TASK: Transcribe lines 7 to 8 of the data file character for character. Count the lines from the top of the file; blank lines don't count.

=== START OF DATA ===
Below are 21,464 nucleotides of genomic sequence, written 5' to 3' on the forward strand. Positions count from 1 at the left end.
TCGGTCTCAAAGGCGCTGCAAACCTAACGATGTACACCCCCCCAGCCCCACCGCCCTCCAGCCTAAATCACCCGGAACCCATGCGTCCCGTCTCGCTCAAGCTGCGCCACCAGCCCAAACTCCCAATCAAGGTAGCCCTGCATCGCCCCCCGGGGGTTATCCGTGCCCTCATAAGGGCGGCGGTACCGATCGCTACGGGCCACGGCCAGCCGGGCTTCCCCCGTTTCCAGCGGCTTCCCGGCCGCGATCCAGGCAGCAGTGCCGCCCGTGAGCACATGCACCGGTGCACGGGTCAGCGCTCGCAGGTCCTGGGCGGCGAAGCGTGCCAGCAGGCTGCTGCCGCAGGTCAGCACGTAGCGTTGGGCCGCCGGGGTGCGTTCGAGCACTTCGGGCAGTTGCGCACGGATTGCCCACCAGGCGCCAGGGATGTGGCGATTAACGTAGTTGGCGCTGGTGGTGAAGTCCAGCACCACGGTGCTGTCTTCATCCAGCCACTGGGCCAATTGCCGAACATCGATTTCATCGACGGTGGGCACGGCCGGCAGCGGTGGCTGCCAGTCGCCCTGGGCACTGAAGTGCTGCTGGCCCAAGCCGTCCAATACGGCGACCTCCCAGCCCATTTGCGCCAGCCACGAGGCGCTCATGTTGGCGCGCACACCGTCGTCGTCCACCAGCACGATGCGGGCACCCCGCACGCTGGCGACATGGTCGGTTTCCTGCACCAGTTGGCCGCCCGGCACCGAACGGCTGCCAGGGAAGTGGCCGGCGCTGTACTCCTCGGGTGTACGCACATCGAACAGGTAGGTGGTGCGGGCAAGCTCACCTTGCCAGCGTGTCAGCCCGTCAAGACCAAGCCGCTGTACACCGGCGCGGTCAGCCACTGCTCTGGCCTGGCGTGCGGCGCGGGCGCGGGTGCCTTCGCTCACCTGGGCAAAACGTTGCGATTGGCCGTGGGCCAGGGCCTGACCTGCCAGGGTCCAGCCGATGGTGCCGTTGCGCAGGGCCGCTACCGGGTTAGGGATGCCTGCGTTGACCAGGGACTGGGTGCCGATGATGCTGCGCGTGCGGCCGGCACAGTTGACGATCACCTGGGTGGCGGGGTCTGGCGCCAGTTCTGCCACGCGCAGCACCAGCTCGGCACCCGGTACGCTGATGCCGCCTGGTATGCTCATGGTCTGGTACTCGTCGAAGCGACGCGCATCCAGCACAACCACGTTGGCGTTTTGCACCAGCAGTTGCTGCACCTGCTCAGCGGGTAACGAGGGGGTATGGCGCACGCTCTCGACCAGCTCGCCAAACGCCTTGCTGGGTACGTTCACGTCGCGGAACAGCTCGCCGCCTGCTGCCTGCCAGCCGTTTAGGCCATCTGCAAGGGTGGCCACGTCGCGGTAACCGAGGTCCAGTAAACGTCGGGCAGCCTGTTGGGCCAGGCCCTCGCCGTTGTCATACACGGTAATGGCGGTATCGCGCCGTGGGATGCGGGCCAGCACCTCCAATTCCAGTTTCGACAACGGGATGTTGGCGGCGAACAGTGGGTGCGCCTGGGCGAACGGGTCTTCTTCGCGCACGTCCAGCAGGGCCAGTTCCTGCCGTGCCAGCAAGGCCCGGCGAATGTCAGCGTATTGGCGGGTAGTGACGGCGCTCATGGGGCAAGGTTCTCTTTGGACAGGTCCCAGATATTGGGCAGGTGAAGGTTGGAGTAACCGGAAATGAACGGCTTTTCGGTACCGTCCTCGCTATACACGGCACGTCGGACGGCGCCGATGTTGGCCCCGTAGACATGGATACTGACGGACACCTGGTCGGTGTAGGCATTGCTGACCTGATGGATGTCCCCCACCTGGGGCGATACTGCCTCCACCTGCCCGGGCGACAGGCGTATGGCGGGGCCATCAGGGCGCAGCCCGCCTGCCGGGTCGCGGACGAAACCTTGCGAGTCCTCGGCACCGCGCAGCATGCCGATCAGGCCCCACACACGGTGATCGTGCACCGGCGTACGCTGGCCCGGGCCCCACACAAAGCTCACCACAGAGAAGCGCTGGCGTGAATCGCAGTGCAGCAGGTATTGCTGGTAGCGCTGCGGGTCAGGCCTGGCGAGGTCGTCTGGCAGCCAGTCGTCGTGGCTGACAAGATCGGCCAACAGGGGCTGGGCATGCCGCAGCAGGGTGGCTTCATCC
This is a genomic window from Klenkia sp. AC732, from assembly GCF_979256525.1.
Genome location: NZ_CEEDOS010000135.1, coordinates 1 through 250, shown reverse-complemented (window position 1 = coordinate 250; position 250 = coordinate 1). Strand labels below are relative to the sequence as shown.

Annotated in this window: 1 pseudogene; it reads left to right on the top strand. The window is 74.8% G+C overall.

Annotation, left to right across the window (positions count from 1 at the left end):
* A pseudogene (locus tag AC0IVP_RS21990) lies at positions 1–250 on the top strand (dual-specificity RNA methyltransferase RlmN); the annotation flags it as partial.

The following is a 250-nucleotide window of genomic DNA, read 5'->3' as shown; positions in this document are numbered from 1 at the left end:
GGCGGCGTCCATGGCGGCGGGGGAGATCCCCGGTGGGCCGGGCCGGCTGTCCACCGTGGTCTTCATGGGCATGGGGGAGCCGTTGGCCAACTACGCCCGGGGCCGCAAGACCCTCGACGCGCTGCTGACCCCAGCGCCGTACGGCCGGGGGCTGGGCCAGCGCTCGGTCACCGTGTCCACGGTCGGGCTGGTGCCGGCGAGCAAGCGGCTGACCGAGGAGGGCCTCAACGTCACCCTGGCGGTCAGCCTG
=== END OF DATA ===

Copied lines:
* A pseudogene (locus tag AC0IVP_RS21990) lies at positions 1–250 on the top strand (dual-specificity RNA methyltransferase RlmN); the annotation flags it as partial.

The following is a 250-nucleotide window of genomic DNA, read 5'->3' as shown; positions in this document are numbered from 1 at the left end: